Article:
14. Statistic Analysis



[0099] Any change over 75% of signal intensity in the analyses of immunostaining, western blotting and northern blotting is considered as a positive result, which in turn is analyzed and presented as mean ± SE. Statistical analysis of data is performed by one-way ANOVA. When main effects are significant, the Dunnett's post-hoc test is used to identify the groups that differ significantly from the controls. For pairwise comparison between two treatment groups, the two-tailed student t test is used. For experiments involving more than two treatment groups, ANOVA is performed followed by a post-hoc multiple range test. Probability values of p <0.05 is considered significant. All p values are determined from two-tailed tests.

REFERENCES:



[0100] 
  1. 1. Lin SL and Ying SY. (2006) Gene silencing in vitro and in vivo using intronic microRNAs. Ying SY. (Ed.) MicroRNA protocols. Humana press, Totowa, New Jersey, pp295-312.
  2. 2. Lin SL, Chang D and Ying SY. (2006) Transgene-like animal models using intronic microRNAs. Ying SY. (Ed.) MicroRNA protocols. Humana press, Totowa, New Jersey, pp 321-334.
  3. 3. Lin SL, Chang D, Chang-Lin S, Lin CH, Wu DTS, Chen DT, and Ying SY. (2008) Mir-302 reprograms human skin cancer cells into a pluripotent ES-cell-like state. RNA 14, 2115-2124.
  4. 4. Lin SL and Ying SY. (2008) Role of mir-302 microRNA family in stem cell pluripotency and renewal. Ying SY. (Ed.) Current Perspectives in MicroRNAs. Springer Publishers press, New York, pp 167-185.
  5. 5. Lin SL, Kim H and Ying SY. (2008) Intron-mediated RNA interference and microRNA (miRNA). Front. Biosci. 13, 2216-2230.
  6. 6. Lin SL, Chang D, Ying SY, Leu D and Wu DTS. (2010) MicroRNA miR-302 inhibits the tumorigenecity of human pluripotent stem cells by coordinate suppression of CDK2 and CDK4/6 cell cycle pathways. Cancer Res. 70, 9473-9482.
  7. 7. Lin SL, Chang D, Lin CH, Ying SY, Leu D and Wu DTS. (2011) Regulation of somatic cell reprogramming through inducible mir-302 expression. Nucleic Acids Res. 39, 1054-1065.
  8. 8. Gossen M and Bujard H. (1992) Tight control of gene expression in mammalian cells by tetracycline-responsive promoters. Proceedings of the National Academy of Science, USA. 89, 5547-5551.
  9. 9. Simonsson S and Gurdon J. (2004) DNA demethylation is necessary for the epigenetic reprogramming of somatic cell nuclei. Nat Cell Biol. 6, 984-990.
  10. 10. U.S. Pat. No. 5,464,758 to Gossen.
  11. 11. U.S. Pat. No. 7,959,926 to Buechler.
  12. 12. U.S. Pat. No. 7,968,311 to Mehta.

SEQUENCE LISTING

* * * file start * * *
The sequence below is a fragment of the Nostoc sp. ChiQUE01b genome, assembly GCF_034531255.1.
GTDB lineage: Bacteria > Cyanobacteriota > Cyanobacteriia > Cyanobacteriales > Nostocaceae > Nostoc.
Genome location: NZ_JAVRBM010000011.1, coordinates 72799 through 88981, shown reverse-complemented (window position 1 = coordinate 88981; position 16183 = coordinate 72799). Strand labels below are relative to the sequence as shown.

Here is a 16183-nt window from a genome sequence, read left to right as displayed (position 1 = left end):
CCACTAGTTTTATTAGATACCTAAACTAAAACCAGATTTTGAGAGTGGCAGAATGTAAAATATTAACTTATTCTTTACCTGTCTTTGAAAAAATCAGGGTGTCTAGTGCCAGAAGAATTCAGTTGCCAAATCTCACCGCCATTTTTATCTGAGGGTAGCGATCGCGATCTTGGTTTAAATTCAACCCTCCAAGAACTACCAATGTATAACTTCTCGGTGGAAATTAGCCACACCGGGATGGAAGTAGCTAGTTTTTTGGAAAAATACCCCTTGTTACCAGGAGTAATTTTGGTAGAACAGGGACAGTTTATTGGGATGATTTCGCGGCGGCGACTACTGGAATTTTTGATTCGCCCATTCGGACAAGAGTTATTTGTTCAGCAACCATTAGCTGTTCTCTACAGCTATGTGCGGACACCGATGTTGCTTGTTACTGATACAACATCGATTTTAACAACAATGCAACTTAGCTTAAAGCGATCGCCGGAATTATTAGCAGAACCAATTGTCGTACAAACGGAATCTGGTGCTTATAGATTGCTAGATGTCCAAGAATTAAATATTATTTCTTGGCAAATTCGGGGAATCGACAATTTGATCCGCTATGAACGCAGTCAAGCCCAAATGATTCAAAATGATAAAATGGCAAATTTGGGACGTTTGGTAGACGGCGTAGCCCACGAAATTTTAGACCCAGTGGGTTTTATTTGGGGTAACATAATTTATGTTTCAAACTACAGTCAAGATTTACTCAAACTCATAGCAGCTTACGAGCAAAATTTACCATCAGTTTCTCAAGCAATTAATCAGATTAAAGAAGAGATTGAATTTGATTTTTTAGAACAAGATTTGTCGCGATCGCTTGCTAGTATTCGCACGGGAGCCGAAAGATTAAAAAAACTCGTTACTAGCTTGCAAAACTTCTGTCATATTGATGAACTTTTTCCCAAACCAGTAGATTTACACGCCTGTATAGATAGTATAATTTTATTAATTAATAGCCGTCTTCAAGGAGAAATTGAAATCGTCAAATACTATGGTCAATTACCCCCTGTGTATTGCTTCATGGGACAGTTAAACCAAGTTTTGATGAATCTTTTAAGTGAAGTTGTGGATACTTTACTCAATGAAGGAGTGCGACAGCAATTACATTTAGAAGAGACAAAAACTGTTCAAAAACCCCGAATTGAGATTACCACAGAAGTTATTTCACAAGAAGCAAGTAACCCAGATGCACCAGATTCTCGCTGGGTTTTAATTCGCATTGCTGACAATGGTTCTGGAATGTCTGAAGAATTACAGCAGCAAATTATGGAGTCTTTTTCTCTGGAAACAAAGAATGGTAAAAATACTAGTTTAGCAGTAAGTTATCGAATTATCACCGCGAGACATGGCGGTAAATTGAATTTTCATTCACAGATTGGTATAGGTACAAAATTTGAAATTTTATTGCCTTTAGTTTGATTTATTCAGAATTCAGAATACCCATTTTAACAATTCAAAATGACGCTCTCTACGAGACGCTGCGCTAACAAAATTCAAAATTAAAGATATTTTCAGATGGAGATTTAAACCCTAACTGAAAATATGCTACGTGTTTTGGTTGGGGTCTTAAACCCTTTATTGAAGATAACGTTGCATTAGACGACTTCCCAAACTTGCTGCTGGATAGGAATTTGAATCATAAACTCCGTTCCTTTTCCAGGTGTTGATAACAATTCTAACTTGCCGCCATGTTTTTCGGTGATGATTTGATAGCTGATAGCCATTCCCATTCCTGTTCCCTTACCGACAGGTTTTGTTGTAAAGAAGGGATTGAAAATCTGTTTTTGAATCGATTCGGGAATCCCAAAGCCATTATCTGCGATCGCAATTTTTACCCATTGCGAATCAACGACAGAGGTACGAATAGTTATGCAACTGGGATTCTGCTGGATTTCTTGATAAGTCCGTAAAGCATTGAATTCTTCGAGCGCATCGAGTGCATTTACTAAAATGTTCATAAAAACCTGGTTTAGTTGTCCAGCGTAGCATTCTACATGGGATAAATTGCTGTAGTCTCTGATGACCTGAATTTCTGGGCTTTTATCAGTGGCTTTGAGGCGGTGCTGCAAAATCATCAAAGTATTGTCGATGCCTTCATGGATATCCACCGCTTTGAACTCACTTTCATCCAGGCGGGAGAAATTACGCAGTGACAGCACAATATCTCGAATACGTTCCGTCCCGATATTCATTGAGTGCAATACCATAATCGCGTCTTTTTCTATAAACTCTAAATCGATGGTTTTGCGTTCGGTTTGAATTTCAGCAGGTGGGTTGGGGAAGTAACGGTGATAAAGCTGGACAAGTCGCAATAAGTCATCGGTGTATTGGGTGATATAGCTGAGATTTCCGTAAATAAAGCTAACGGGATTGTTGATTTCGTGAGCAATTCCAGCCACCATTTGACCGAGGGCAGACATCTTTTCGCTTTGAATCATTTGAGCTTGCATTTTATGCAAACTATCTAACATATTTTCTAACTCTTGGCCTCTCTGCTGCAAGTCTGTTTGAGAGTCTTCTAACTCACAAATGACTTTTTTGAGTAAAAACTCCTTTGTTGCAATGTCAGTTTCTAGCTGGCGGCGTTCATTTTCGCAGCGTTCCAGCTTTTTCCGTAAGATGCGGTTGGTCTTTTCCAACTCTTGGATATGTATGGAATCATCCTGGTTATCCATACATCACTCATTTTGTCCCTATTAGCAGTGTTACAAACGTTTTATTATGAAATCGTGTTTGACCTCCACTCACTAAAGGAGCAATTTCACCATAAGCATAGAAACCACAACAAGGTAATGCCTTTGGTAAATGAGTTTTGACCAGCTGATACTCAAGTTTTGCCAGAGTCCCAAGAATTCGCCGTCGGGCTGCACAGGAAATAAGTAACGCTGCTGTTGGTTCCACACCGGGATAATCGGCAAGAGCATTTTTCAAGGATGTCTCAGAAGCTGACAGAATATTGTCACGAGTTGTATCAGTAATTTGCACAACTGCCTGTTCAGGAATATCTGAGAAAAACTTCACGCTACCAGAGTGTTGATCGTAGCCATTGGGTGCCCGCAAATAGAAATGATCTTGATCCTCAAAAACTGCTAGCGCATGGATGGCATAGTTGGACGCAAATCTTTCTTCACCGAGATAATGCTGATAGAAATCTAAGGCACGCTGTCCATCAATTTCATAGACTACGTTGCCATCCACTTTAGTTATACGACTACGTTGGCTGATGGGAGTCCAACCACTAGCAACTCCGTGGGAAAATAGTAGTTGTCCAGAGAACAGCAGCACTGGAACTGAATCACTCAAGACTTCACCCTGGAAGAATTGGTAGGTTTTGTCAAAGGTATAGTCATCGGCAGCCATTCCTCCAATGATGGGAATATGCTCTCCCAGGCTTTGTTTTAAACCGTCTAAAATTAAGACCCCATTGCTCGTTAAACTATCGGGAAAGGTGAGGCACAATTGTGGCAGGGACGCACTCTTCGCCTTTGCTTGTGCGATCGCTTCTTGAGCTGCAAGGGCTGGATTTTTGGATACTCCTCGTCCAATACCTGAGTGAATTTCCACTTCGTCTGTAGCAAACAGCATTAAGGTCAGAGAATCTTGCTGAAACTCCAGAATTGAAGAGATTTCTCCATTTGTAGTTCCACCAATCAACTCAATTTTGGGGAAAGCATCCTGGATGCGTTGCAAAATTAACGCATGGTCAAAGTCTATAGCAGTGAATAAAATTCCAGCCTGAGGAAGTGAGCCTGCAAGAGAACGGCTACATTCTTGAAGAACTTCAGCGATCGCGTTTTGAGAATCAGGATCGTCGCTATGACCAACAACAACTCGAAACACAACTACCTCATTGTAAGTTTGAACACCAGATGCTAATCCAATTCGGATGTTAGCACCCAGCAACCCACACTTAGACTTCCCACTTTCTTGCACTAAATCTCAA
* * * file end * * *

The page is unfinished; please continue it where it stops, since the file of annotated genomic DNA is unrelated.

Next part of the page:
[0101] 

(1) GENERAL INFORMATION:
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Claims

1. A composition for inducing gene expression in prokaryotes, comprising:

(a) chemical agent; and

(b) a plurality of Escherichia coli cells containing a eukaryotic promoter that drives expression of a gene;

wherein (a) and (b) are mixed together under a condition to induce gene expression of said gene in said cells; and
characterised in that the chemical agent contains a structure of 3-morpholinopropane-1-sulfonic acid (MOPS), glycerin, or a mixture thereof;
wherein said eukaryotic promoter is selected from a eukaryotic pol-2 EF1alpha promoter and a pol-2 compatible viral promoter; and
wherein said composition further comprises a bacterial culturing medium and said chemical agent has a v/v concentration of 0.01% to 1% in said bacterial culturing medium.
 
2. The composition as defined in Claim 1, wherein said gene encodes at least a non-coding RNA or a protein/peptide-coding RNA, or both, which is useful for pharmaceutical or therapeutic application.
 
3. The composition as defined in Claim 2, wherein said non-coding RNA contains at least a sequence containing 30% to 100% homology to a microRNA.
 
4. The composition as defined in Claim 2, wherein said non-coding RNA is a small hairpin RNA or microRNA useful for pharmaceutical or therapeutic application.
 
5. The composition as defined in Claim 2, wherein a protein/peptide encoded from said protein/peptide-coding RNA is an enzyme or an antibody.
 
6. The composition as defined in Claim 1, wherein said chemical agent is a transcription inducer for said eukaryotic promoter-driven gene expression.
 
7. The composition as defined in Claim 1, wherein said pol-2 compatible viral promoter is a cytomegaloviral (CMV) promoter or a retroviral long terminal repeat (LTR) promoter.
 
8. The composition as defined in Claim 2, wherein said non-coding RNA is a miR-302 homologue.
 
9. The composition as defined in Claim 2, wherein said pharmaceutical or therapeutic application is selected from generating pluripotent stem cells, stem cell research and therapy, cancer therapy and disease treatment, wound healing treatment, or generating high-yield food and drug supplies.
 
10. The composition as defined in Claim 1, wherein said bacterial culturing medium is Luria-Bertani (LB) broth.
 
11. The composition as defined in Claim 1 wherein said Escherichia coli cells have a vector, such as a plasmid vector, containing said eukaryotic promoter and the gene to be expressed.
 


Ansprüche

1. Zusammensetzung zum Induzieren der Genexpression in Prokaryonten, umfassend:

(a) eine Chemikalie; und

(b) eine Mehrzahl von Escherichia-coli-Zellen, die einen eukaryotischen Promotor enthalten, der die Expression eines Gens antreibt;

worin (a) und (b) zusammengemischt werden unter einer Bedingung zum Induzieren der Genexpression des besagten Gens in besagten Zellen; und
dadurch gekennzeichnet, dass die Chemikalie eine Struktur aus 3-Morpholinopropan-1-sulfonsäure (MOPS), Glycerin oder einem Gemisch davon enthält;